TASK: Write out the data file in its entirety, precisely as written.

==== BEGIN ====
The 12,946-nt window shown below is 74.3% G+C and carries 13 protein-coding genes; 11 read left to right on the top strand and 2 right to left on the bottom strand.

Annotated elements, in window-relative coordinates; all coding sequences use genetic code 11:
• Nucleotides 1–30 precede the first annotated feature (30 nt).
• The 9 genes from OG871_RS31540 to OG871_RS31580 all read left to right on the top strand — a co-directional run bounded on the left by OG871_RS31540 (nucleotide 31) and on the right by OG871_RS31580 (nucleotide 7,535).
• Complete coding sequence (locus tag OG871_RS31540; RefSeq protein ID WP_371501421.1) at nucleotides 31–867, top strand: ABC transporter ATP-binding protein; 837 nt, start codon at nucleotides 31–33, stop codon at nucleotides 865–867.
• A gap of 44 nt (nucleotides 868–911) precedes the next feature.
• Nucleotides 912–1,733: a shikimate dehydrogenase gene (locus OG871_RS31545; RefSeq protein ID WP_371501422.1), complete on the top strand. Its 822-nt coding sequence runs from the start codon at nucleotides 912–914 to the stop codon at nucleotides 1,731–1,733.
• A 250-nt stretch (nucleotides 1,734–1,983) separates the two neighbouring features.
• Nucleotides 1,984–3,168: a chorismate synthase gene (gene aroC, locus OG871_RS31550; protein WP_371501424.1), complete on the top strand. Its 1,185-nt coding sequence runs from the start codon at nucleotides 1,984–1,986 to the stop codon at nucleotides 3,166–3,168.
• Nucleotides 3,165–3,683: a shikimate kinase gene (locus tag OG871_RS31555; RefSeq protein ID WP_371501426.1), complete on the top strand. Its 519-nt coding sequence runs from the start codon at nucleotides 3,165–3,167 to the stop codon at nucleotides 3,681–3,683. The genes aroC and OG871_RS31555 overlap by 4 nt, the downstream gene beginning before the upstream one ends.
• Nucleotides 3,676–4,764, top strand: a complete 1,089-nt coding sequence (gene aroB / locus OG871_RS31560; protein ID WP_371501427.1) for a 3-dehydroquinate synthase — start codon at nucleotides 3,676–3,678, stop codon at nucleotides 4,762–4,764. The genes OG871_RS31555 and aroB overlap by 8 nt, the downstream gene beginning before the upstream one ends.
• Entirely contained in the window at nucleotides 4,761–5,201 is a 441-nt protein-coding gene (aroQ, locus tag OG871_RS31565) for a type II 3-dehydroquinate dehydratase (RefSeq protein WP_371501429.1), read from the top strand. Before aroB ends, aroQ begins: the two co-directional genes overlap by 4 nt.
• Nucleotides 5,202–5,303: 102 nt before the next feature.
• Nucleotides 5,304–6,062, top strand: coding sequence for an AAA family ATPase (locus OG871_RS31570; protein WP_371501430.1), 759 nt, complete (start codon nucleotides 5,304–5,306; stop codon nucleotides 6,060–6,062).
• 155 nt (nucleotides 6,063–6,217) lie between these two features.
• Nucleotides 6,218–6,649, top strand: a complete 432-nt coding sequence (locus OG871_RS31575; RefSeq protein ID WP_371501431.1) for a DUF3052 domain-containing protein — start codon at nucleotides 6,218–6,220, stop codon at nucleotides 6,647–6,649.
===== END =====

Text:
The 12,946-nt window shown below is 74.3% G+C and carries 13 protein-coding genes; 11 read left to right on the top strand and 2 right to left on the bottom strand.

Annotated elements, in window-relative coordinates; all coding sequences use genetic code 11:
• Nucleotides 1–30 precede the first annotated feature (30 nt).
• The 9 genes from OG871_RS31540 to OG871_RS31580 all read left to right on the top strand — a co-directional run bounded on the left by OG871_RS31540 (nucleotide 31) and on the right by OG871_RS31580 (nucleotide 7,535).
• Complete coding sequence (locus tag OG871_RS31540; RefSeq protein ID WP_371501421.1) at nucleotides 31–867, top strand: ABC transporter ATP-binding protein; 837 nt, start codon at nucleotides 31–33, stop codon at nucleotides 865–867.
• A gap of 44 nt (nucleotides 868–911) precedes the next feature.
• Nucleotides 912–1,733: a shikimate dehydrogenase gene (locus OG871_RS31545; RefSeq protein ID WP_371501422.1), complete on the top strand. Its 822-nt coding sequence runs from the start codon at nucleotides 912–914 to the stop codon at nucleotides 1,731–1,733.
• A 250-nt stretch (nucleotides 1,734–1,983) separates the two neighbouring features.
• Nucleotides 1,984–3,168: a chorismate synthase gene (gene aroC, locus OG871_RS31550; protein WP_371501424.1), complete on the top strand. Its 1,185-nt coding sequence runs from the start codon at nucleotides 1,984–1,986 to the stop codon at nucleotides 3,166–3,168.
• Nucleotides 3,165–3,683: a shikimate kinase gene (locus tag OG871_RS31555; RefSeq protein ID WP_371501426.1), complete on the top strand. Its 519-nt coding sequence runs from the start codon at nucleotides 3,165–3,167 to the stop codon at nucleotides 3,681–3,683. The genes aroC and OG871_RS31555 overlap by 4 nt, the downstream gene beginning before the upstream one ends.
• Nucleotides 3,676–4,764, top strand: a complete 1,089-nt coding sequence (gene aroB / locus OG871_RS31560; protein ID WP_371501427.1) for a 3-dehydroquinate synthase — start codon at nucleotides 3,676–3,678, stop codon at nucleotides 4,762–4,764. The genes OG871_RS31555 and aroB overlap by 8 nt, the downstream gene beginning before the upstream one ends.
• Entirely contained in the window at nucleotides 4,761–5,201 is a 441-nt protein-coding gene (aroQ, locus tag OG871_RS31565) for a type II 3-dehydroquinate dehydratase (RefSeq protein WP_371501429.1), read from the top strand. Before aroB ends, aroQ begins: the two co-directional genes overlap by 4 nt.
• Nucleotides 5,202–5,303: 102 nt before the next feature.
• Nucleotides 5,304–6,062, top strand: coding sequence for an AAA family ATPase (locus OG871_RS31570; protein WP_371501430.1), 759 nt, complete (start codon nucleotides 5,304–5,306; stop codon nucleotides 6,060–6,062).
• 155 nt (nucleotides 6,063–6,217) lie between these two features.
• Nucleotides 6,218–6,649, top strand: a complete 432-nt coding sequence (locus OG871_RS31575; RefSeq protein ID WP_371501431.1) for a DUF3052 domain-containing protein — start codon at nucleotides 6,218–6,220, stop codon at nucleotides 6,647–6,649.